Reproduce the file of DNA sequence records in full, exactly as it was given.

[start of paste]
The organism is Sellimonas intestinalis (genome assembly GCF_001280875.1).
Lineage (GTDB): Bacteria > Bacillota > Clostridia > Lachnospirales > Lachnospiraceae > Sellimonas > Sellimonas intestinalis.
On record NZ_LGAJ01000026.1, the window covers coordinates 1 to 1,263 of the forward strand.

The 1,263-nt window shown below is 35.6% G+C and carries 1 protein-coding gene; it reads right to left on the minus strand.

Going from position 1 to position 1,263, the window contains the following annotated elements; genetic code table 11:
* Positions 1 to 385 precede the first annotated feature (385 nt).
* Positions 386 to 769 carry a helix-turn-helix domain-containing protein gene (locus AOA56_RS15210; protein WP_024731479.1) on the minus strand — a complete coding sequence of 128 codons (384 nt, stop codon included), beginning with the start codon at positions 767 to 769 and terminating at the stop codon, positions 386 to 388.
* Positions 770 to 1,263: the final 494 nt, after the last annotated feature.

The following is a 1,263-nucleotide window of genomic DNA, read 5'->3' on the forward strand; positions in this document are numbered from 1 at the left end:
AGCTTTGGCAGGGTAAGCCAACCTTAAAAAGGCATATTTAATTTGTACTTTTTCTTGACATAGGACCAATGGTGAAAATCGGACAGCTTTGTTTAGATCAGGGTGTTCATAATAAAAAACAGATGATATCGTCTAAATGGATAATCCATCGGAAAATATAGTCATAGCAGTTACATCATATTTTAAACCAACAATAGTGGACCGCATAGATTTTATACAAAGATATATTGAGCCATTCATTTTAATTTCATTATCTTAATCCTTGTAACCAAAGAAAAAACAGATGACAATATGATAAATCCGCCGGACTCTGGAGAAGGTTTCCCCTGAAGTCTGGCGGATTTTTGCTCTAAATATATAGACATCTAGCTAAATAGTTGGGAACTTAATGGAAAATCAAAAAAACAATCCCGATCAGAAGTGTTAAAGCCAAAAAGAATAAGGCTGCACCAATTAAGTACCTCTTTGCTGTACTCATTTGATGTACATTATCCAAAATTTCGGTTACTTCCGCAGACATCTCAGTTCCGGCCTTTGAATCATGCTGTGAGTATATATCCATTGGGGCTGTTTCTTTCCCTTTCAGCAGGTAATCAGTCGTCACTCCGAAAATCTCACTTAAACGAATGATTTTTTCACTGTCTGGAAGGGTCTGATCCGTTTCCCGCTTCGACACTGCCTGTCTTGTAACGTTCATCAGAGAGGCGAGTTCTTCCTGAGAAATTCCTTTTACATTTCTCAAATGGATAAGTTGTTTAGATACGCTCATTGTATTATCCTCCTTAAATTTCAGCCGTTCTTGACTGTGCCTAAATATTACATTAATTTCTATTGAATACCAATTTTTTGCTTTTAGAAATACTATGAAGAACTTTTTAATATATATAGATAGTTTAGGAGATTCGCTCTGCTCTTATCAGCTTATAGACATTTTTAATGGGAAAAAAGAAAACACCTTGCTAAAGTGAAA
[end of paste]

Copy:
The organism is Sellimonas intestinalis (genome assembly GCF_001280875.1).
Lineage (GTDB): Bacteria > Bacillota > Clostridia > Lachnospirales > Lachnospiraceae > Sellimonas > Sellimonas intestinalis.
On record NZ_LGAJ01000026.1, the window covers coordinates 1 to 1,263 of the forward strand.

The 1,263-nt window shown below is 35.6% G+C and carries 1 protein-coding gene; it reads right to left on the minus strand.

Going from position 1 to position 1,263, the window contains the following annotated elements; genetic code table 11:
* Positions 1 to 385 precede the first annotated feature (385 nt).
* Positions 386 to 769 carry a helix-turn-helix domain-containing protein gene (locus AOA56_RS15210; protein WP_024731479.1) on the minus strand — a complete coding sequence of 128 codons (384 nt, stop codon included), beginning with the start codon at positions 767 to 769 and terminating at the stop codon, positions 386 to 388.
* Positions 770 to 1,263: the final 494 nt, after the last annotated feature.

The following is a 1,263-nucleotide window of genomic DNA, read 5'->3' on the forward strand; positions in this document are numbered from 1 at the left end:
AGCTTTGGCAGGGTAAGCCAACCTTAAAAAGGCATATTTAATTTGTACTTTTTCTTGACATAGGACCAATGGTGAAAATCGGACAGCTTTGTTTAGATCAGGGTGTTCATAATAAAAAACAGATGATATCGTCTAAATGGATAATCCATCGGAAAATATAGTCATAGCAGTTACATCATATTTTAAACCAACAATAGTGGACCGCATAGATTTTATACAAAGATATATTGAGCCATTCATTTTAATTTCATTATCTTAATCCTTGTAACCAAAGAAAAAACAGATGACAATATGATAAATCCGCCGGACTCTGGAGAAGGTTTCCCCTGAAGTCTGGCGGATTTTTGCTCTAAATATATAGACATCTAGCTAAATAGTTGGGAACTTAATGGAAAATCAAAAAAACAATCCCGATCAGAAGTGTTAAAGCCAAAAAGAATAAGGCTGCACCAATTAAGTACCTCTTTGCTGTACTCATTTGATGTACATTATCCAAAATTTCGGTTACTTCCGCAGACATCTCAGTTCCGGCCTTTGAATCATGCTGTGAGTATATATCCATTGGGGCTGTTTCTTTCCCTTTCAGCAGGTAATCAGTCGTCACTCCGAAAATCTCACTTAAACGAATGATTTTTTCACTGTCTGGAAGGGTCTGATCCGTTTCCCGCTTCGACACTGCCTGTCTTGTAACGTTCATCAGAGAGGCGAGTTCTTCCTGAGAAATTCCTTTTACATTTCTCAAATGGATAAGTTGTTTAGATACGCTCATTGTATTATCCTCCTTAAATTTCAGCCGTTCTTGACTGTGCCTAAATATTACATTAATTTCTATTGAATACCAATTTTTTGCTTTTAGAAATACTATGAAGAACTTTTTAATATATATAGATAGTTTAGGAGATTCGCTCTGCTCTTATCAGCTTATAGACATTTTTAATGGGAAAAAAGAAAACACCTTGCTAAAGTGAAA